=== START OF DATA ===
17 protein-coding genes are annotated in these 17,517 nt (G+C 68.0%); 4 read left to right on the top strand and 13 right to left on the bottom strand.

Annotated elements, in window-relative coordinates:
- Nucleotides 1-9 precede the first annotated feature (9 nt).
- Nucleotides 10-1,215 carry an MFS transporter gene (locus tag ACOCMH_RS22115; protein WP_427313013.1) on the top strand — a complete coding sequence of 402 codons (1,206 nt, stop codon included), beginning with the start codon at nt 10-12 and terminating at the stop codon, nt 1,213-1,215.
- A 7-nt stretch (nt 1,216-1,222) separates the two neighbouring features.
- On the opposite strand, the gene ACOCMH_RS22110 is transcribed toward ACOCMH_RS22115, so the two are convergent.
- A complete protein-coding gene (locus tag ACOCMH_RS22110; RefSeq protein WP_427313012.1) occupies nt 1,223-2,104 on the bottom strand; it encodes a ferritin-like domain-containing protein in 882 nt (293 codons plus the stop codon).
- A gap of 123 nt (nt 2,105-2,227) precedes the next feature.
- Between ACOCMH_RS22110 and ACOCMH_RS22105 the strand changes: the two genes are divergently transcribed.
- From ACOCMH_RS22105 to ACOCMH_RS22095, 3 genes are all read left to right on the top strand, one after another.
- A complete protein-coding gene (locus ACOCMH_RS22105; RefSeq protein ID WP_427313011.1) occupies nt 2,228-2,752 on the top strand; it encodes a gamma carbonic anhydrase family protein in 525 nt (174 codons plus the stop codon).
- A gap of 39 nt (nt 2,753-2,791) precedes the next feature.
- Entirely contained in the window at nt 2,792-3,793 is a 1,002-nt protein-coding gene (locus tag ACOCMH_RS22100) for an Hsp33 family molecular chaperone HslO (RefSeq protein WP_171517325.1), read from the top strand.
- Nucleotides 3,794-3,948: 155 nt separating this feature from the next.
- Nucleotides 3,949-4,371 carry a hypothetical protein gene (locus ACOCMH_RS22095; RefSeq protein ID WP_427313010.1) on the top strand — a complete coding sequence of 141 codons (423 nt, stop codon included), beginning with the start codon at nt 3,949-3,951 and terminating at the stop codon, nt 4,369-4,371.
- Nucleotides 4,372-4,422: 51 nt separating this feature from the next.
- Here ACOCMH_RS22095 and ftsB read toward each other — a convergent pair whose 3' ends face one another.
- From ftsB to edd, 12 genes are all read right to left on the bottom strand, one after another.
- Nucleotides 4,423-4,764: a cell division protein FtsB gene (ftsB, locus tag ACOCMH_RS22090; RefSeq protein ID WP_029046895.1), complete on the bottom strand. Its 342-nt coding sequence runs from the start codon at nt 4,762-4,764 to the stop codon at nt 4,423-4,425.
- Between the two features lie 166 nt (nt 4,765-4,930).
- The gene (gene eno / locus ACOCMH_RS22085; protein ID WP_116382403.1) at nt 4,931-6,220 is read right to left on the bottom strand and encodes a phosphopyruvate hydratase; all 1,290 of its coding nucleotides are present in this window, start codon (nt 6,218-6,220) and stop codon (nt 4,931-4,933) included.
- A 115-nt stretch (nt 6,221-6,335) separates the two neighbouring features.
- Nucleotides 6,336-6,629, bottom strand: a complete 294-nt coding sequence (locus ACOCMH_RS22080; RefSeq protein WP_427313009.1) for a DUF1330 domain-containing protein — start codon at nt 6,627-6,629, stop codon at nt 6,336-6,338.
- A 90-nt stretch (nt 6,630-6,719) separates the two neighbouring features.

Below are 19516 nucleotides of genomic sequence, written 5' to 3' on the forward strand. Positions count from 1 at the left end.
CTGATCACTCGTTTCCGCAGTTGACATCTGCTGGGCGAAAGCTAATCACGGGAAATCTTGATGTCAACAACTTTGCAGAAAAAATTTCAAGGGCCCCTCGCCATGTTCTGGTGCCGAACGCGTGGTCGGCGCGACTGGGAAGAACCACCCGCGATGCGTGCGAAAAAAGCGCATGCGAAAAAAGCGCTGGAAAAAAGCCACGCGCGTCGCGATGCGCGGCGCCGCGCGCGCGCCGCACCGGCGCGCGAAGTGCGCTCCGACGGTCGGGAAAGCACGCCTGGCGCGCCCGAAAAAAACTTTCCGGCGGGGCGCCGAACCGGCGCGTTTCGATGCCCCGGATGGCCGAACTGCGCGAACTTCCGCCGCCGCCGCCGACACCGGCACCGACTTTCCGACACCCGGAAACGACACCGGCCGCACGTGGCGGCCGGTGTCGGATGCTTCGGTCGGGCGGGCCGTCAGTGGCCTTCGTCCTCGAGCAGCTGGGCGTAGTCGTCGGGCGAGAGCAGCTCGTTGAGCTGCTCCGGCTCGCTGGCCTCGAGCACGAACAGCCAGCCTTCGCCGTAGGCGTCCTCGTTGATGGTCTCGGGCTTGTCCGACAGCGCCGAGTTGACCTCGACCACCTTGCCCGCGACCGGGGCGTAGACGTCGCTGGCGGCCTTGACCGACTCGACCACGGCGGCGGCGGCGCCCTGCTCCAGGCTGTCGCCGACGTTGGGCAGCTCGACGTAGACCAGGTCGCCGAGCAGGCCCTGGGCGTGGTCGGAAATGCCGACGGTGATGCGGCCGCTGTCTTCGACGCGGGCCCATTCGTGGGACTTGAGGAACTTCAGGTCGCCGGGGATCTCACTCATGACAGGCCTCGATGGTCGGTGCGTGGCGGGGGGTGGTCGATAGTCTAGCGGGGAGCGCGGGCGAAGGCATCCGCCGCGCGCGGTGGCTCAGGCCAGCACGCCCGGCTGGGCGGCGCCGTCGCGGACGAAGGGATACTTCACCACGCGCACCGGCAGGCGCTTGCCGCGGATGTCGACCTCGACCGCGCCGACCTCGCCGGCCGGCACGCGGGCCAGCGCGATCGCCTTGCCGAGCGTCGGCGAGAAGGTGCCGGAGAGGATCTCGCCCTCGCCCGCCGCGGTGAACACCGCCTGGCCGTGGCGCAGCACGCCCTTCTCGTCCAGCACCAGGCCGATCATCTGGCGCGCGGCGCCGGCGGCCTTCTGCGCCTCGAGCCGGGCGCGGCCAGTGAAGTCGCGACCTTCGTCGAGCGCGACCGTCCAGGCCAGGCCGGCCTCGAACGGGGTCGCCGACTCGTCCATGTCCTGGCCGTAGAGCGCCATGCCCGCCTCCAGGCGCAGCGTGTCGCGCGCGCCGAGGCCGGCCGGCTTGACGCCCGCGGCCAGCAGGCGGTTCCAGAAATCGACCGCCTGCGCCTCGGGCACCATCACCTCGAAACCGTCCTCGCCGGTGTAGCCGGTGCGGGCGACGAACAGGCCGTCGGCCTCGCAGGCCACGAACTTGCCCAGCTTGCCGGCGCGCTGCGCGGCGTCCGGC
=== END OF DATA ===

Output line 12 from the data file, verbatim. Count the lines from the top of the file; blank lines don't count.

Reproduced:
- A gap of 39 nt (nt 2,753-2,791) precedes the next feature.